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Planning for the end of 2016: a leap second and the end-of-support for SHA-1 TLS certificates

New Year's Eve is typically in the depth of end-of-year change freezes for most IT organizations. At the end of 2016, however, two major events will be occurring right at the end of the year: a leap second and the final end of browser support for SHA-1 TLS certificates.  Both of these changes have the potential to break software systems and applications.  Significant preparation, planning, and testing ahead-of-time can significantly reduce the risk for both.

The Leap Second

At the stroke of midnight UTC on New Year's Eve, an extra second will be introduced, effectively causing the last second of the day to last for two seconds.  Time will advance from: 2016-12-31 23:59:58 UTC to 23:59:59 to 23:59:60 before reaching 2017-01-01 00:00:00 UTC.  This will apply earlier in other time zones.  For example, the US East Coast will observe 6:59:60 PM.  Since this change has resulted in significant software bugs across the world during the past two leap seconds in both 2012 and 2015, either significant testing or some other mitigation strategy is required to shield software systems and devices from leap second bugs.  

As we did during the leap second in 2015 and as Google pioneered in 2008 and 2012, Akamai will again be implementing a "leap smear" where we apply the leap second over the course of 24 hours rather than all at once.  We believe this is significantly safer overall, but during the peak of the leap smear it does mean that Akamai edge server clocks may appear up to a second off relative to origin server clocks, for origin servers not implementing a leap smear or applying a different leap smear curve.

This difference has some risk of causing issues by itself (although relying on sub-second time synchronization between Akamai servers and origins is generally discouraged as it may result in problems during normal operations), but the overall risks are significantly lower than introducing an additional second right on New Year's Eve.

SHA-1 TLS Certificates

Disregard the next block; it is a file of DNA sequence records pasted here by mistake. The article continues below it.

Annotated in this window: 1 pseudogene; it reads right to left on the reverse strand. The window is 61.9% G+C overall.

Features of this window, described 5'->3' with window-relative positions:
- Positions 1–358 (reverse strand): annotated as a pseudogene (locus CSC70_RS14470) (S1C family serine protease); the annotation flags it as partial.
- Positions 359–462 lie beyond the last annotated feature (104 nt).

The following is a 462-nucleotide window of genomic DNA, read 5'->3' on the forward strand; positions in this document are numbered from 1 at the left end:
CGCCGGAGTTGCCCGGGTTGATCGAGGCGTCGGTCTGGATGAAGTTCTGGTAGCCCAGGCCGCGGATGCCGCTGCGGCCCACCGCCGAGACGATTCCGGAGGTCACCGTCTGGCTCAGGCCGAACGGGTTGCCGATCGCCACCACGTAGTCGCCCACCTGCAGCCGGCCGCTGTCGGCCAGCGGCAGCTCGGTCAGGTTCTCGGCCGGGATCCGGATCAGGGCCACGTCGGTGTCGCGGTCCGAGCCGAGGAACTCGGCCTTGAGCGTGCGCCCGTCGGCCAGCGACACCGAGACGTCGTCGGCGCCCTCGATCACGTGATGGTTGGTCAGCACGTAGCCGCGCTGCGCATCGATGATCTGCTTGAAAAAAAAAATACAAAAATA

When the TLS/SSL certificates used to identify web sites are signed by certificate authorities (CAs), the signatures use a cryptographic "signature algorithm" that includes a cryptographic hash function. The end of 2016 marks the end of support for the SHA-1 hash function in most major browsers as a signature algorithm for leaf and intermediate certificates. This is because cryptographic weaknesses in the SHA-1 algorithm, combined with increases in computational power, make it viable for well-funded attackers to generate multiple certificates with the same SHA-1 hash but with different contents.  When a CA applies a SHA-1 RSA signature over what they have validated and what appears benign, they are thus also applying a signature to the alternate certificate that the attacker has prepared, which may impersonate a well-known website.

To address this risk, CAs were prohibited from issuing any SHA-1 certificates after January 1, 2016 as well as any expiring after December 31, 2016.  Many browsers (Chrome, Mozilla Firefox, Microsoft IE/Edge, and others) will also start rejecting certificates signed with SHA-1 early in 2017.  While some have exceptions for locally installed CA roots, Chrome plans to also present fatal network errors even in these cases.

The big risk of the retirement with SHA-1 certificates is that some clients out there (including some Symbian phones, Windows XP SP2, some old versions of Android, and many custom applications and embedded devices) do not know how to handle modern RSA SHA-256 certificates and return validation errors when encountering them.

Much of the web has already switched over to RSA SHA-256 certificates.  Since Akamai started offering SHA-256 certificates in early 2015, over 95% of customer certificates served on Akamai's Secure CDN have already switched over to using only RSA SHA-256 certificates.  

However, we do still periodically encounter customers who have a custom client or application break when their SHA-1 certificate rotates into a SHA-256 certificate.  This has typically involved a roll-back of the cert rotation, a scramble to make and release changes to the application, and then rolling-forwards with the rotation.  As SHA-1 certificates are no longer possible to provision, options here quickly become limited.

Some large web sites, as well as Akamai's shared certificate platform (with *.akamaihd.net and *.akamaized.net and a248.e.akamai.net), have been trying to stretch out SHA-1 support as far as safely possible.  On the Akamai shared certificate platform, we return an RSA SHA-256 certificate for clients using TLS 1.2 and indicating support with the signature_algorithms extension.  Even excluding clients which also send a TLS SNI extension (indirectly correlated with SHA-256 support), we still see significant numbers of handshakes completing and using SHA-1.  At the end of 2016, handing out SHA-1 will no longer be possible (as this would mean serving an expired or invalid certificate to clients which may or may not support SHA-256 but would very likely error on any expired certificate).